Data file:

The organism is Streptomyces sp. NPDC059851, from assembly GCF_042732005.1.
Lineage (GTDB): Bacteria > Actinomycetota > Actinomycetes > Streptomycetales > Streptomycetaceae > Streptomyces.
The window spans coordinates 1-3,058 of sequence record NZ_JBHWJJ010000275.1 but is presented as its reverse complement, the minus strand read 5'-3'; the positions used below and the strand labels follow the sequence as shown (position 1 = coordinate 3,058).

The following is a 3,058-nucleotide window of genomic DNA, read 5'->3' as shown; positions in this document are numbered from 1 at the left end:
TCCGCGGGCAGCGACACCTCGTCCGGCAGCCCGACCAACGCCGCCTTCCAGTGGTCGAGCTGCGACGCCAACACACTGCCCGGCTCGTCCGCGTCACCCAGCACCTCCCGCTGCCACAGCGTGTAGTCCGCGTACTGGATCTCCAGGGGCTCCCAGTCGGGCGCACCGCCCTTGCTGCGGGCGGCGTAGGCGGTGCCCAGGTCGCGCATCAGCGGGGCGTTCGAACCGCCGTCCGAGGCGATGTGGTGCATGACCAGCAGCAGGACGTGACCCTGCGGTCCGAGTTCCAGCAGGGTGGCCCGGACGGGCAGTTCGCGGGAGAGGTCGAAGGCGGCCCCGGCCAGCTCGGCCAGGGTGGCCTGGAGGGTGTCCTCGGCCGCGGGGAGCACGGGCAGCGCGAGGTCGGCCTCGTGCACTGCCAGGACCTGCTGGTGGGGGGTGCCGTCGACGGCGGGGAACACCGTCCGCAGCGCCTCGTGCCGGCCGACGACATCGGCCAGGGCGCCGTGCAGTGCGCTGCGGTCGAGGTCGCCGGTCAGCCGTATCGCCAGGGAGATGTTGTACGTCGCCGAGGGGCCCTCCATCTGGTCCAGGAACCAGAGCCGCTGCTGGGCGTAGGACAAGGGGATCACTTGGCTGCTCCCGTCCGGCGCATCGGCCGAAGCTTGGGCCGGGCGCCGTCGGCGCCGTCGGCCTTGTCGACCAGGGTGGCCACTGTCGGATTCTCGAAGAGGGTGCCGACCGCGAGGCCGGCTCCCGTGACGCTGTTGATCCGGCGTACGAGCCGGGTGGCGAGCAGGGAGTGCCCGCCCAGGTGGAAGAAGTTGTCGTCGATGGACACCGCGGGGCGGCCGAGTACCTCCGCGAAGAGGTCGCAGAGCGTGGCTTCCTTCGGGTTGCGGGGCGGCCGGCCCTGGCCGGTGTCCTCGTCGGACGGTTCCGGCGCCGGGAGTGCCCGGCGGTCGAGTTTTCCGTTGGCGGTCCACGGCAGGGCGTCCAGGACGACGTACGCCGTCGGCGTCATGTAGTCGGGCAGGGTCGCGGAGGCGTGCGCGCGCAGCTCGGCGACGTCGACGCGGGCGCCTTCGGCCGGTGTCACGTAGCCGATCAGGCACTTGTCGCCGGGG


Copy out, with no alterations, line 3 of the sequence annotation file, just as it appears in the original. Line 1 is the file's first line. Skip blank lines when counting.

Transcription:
The window spans coordinates 1-3,058 of sequence record NZ_JBHWJJ010000275.1 but is presented as its reverse complement, the minus strand read 5'-3'; the positions used below and the strand labels follow the sequence as shown (position 1 = coordinate 3,058).